Originally Posted by mikej77
With that said, they are shoes.
Very, very true.
I've seen posts from people worried about damage to their shoes if they have to walk 100 feet in a light rain. If they have to wear the same pair two days in a row while out-of-town on business. If a shoe - gasp! - gets lightly scuffed. Concerned about the sole developing signs of wear if the shoe is worn while walking on a concrete sidewalk. About whether they should fasten shoelaces very loosely, so as to avoid "damaging" the shoe.
They're shoes. They're meant to be worn while engaged in normal activity. They will develop signs of wear, because they will be worn. That's their purpose. The role they are intended to play. No, don't go out of your way to abuse them, and yes, provide reasonable care in maintaining them (cleaning and some shoe creme now and then), but don't turn a shoe into a fetish.
They're not Fabergé eggs. They're not meant to be kept on display, behind glass, pristine, so that they can be admired as delicate works of art.
My car cost far, far more than any pair of shoes I've ever owned, or likely than anyone contributing to this conversation will ever own. I drive it in the rain. I drive it on occasionally rough pavement. Birds have been known to poop on it, and many bugs have smashed into it at relative speeds in excess of a mile per minute. Passengers have worn their street shoes into it. I have handled the steering wheel without first pulling on a pair of clean gloves.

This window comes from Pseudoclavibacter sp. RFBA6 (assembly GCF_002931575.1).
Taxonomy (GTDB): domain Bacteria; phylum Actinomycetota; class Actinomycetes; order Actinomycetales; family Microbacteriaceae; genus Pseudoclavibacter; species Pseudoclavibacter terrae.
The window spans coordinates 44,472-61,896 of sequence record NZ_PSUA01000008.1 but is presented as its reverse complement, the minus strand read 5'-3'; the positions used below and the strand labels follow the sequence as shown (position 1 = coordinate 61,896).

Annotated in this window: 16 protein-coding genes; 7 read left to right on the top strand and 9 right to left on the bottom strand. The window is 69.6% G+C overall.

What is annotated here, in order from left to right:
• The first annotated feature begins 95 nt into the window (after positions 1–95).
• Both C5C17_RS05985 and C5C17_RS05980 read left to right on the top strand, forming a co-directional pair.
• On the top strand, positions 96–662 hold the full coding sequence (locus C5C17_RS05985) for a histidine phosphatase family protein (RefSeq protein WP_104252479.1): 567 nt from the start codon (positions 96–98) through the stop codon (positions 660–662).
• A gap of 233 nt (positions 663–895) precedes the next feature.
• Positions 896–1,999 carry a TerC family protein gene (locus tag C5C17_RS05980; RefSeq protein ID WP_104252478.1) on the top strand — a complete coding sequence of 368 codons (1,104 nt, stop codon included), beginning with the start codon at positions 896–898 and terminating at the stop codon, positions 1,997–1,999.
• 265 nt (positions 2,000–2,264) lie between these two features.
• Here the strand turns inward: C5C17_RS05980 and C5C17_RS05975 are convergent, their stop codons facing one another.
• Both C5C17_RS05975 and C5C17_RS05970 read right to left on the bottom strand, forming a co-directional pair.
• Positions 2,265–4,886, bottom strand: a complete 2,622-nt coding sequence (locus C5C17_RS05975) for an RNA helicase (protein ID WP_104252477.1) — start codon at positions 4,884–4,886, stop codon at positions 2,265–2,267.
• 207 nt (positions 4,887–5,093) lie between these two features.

All of which is fine, because it's something I purchased primarily for purposes of transportation, and not primarily as an object to be venerated for its untouched perfection. Sure, I try not to abuse it, and I provide my car with reasonable care and maintenance, but after 4 years and 57,000 miles of driving it, it is no longer utterly identical in every way to how it looked at the moment it came off the assembly line. Any sort of inspection would show signs of use.
Most people here can, I think, accept this with regard to an automobile. But for some reason, a certain percentage of people have greater difficulty accepting it with regard to the enormously less expensive and far more easily replaced pair of shoes.